On September 27, 2017, Review Office determined that the worker was not entitled to further physiotherapy treatments. Review Office stated that they were unable to find that there was a continuing need for in-house physiotherapy treatments in relation to the compensable injury or that further treatments were likely to aid in curing and providing relief from the injury. Review Office noted that it was expected that the worker would adapt to her injury while using the tools and education gained through previous physiotherapy and occupational therapy treatments to help herself in continued and sustained functioning. Review Office found that further in-house physiotherapy treatments were not, on a balance of probabilities, going to provide the worker with additional improvement in her condition.
On November 22, 2017, the worker appealed the Review Office decision to the Appeal Commission and an oral hearing was arranged.
Applicable Legislation and Policy
The Appeal Commission and its panels are bound by The Workers Compensation Act (the "Act"), regulations and policies of the WCB's Board of Directors.
Subsection 4(1) of the Act provides that where a worker suffers personal injury by accident arising out of and in the course of employment, compensation shall be paid.
Subsection 27(1) of the Act provides that the WCB "…may provide a worker with such medical aid as the board considers necessary to cure and provide relief from an injury resulting from an accident."
WCB Policy 44.120.10, Medical Aid (the "Policy") provides a comprehensive and coordinated approach to delivery of medical-aid services to injured workers. As it relates to medically prescribed treatments, such as physiotherapy treatment, the Policy states that the "…provision of medical aid attempts to minimize the impact of the worker's injury and to enhance an injured worker's recovery to the greatest extent possible." The Policy provides that medical aid for medically prescribed treatments will generally be paid for by the WCB when required by reason of a compensable injury, and where the treatment "is likely to improve function or minimize the chance of aggravating the existing injury or of causing a further injury."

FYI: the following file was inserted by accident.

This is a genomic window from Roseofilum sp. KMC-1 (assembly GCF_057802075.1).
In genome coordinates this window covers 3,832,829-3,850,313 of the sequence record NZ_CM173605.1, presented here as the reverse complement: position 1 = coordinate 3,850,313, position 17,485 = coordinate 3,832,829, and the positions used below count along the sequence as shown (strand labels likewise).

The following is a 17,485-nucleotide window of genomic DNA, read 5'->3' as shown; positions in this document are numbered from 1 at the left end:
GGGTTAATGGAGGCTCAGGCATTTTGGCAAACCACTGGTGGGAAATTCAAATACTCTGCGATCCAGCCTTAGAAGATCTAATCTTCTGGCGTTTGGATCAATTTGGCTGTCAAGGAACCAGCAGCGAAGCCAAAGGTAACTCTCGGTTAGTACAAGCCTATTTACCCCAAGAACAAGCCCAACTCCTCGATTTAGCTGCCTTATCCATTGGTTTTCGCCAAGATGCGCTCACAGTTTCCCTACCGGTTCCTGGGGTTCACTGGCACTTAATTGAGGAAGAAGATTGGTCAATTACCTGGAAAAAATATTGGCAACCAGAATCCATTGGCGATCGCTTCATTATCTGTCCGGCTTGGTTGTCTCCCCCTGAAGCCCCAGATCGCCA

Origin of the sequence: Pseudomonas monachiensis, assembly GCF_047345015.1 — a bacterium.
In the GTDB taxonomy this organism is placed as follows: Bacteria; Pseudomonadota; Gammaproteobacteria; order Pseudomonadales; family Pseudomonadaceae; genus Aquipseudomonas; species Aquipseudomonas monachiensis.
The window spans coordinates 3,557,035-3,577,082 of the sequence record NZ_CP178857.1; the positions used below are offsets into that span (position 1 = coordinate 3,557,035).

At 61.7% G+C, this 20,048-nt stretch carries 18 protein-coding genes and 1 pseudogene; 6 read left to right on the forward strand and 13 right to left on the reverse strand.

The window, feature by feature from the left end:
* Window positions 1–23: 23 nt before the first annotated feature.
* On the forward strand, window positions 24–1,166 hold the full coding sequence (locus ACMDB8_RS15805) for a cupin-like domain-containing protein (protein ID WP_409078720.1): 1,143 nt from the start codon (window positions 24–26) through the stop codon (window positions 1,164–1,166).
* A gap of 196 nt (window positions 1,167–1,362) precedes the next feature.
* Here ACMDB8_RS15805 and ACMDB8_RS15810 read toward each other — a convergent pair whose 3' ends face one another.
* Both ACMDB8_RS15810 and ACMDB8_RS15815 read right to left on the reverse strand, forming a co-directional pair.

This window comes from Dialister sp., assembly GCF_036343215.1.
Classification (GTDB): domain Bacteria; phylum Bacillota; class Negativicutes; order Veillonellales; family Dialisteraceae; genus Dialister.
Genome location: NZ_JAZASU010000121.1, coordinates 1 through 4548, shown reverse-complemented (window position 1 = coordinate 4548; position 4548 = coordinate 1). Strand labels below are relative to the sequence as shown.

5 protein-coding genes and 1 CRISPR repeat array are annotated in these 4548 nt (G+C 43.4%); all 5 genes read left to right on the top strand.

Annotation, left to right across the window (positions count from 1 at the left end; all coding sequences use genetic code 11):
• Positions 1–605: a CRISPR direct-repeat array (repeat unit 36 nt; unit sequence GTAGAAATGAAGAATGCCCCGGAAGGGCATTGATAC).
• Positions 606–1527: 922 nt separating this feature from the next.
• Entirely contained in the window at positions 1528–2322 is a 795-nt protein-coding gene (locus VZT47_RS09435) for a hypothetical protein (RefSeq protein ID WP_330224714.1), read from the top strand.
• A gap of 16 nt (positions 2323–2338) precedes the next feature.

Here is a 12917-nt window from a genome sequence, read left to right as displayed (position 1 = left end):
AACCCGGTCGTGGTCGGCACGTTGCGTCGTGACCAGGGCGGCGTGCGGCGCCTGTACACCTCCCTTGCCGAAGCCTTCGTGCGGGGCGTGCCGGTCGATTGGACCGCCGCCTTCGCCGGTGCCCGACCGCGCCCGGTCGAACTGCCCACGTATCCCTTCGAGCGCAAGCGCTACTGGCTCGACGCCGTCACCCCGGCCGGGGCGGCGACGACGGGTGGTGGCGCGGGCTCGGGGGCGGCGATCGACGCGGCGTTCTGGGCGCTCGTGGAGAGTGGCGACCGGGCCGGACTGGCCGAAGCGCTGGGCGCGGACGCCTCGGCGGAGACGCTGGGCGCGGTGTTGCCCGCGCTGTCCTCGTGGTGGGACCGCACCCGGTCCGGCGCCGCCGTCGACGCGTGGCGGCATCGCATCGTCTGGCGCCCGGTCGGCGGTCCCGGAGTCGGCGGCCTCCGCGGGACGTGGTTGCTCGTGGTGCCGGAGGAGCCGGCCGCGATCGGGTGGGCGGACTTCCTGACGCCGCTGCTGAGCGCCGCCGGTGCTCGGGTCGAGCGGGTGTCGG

The worker was self-represented. The worker provided letters of support from her treating physiotherapist and a chiropractor in advance of the hearing and made a presentation to the panel.
The worker outlined the history of her October 2, 2014 accident, the treatment she has received for her injuries and the impact her injuries have had on her life. She noted that her injury and the three invasive reconstructive surgeries on her left wrist have left her with a decreased range of motion. As a result, she cannot properly move or stretch out her arm. This causes hard knots to form in the tissue from the top of her hand and thumb all the way up to her elbow. After she uses her arm for approximately three weeks, the knots become unbearable, causing significant pain and discomfort, and resulting in a reduced work capacity.
The worker stated that use of her wrist and arm at work is imperative. A physiotherapy appointment every three weeks or every month enables her to be more productive and keep functioning. She wants to be able to use her wrist and to keep her arm and wrist moving for as long as she can. The worker submitted that if she is not moving or using her wrist, it will become completely arthritic and she will not be able to do anything. Her plastic surgeon has told her that she will inevitably require joint fusion, but she wants to avoid that for as long as possible.